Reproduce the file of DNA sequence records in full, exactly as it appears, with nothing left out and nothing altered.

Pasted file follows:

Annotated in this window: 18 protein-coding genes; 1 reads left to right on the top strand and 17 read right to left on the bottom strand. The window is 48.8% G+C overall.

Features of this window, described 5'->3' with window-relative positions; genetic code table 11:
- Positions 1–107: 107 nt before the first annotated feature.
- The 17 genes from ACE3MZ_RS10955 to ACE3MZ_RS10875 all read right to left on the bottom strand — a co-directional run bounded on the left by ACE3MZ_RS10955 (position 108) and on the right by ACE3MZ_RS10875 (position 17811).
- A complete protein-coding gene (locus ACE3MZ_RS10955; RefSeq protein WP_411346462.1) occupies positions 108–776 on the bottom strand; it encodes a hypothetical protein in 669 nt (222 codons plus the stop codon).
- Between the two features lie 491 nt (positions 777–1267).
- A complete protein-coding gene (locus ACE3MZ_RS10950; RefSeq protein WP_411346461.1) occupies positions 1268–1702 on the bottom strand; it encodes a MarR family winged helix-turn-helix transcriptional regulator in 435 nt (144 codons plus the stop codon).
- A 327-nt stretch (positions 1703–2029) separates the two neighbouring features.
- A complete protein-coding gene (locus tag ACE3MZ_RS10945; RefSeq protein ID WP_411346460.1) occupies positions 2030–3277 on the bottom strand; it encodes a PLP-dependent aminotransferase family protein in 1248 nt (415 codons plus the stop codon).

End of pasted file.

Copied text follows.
Annotated in this window: 18 protein-coding genes; 1 reads left to right on the top strand and 17 read right to left on the bottom strand. The window is 48.8% G+C overall.

Features of this window, described 5'->3' with window-relative positions; genetic code table 11:
- Positions 1–107: 107 nt before the first annotated feature.
- The 17 genes from ACE3MZ_RS10955 to ACE3MZ_RS10875 all read right to left on the bottom strand — a co-directional run bounded on the left by ACE3MZ_RS10955 (position 108) and on the right by ACE3MZ_RS10875 (position 17811).
- A complete protein-coding gene (locus ACE3MZ_RS10955; RefSeq protein WP_411346462.1) occupies positions 108–776 on the bottom strand; it encodes a hypothetical protein in 669 nt (222 codons plus the stop codon).
- Between the two features lie 491 nt (positions 777–1267).
- A complete protein-coding gene (locus ACE3MZ_RS10950; RefSeq protein WP_411346461.1) occupies positions 1268–1702 on the bottom strand; it encodes a MarR family winged helix-turn-helix transcriptional regulator in 435 nt (144 codons plus the stop codon).
- A 327-nt stretch (positions 1703–2029) separates the two neighbouring features.
- A complete protein-coding gene (locus tag ACE3MZ_RS10945; RefSeq protein ID WP_411346460.1) occupies positions 2030–3277 on the bottom strand; it encodes a PLP-dependent aminotransferase family protein in 1248 nt (415 codons plus the stop codon).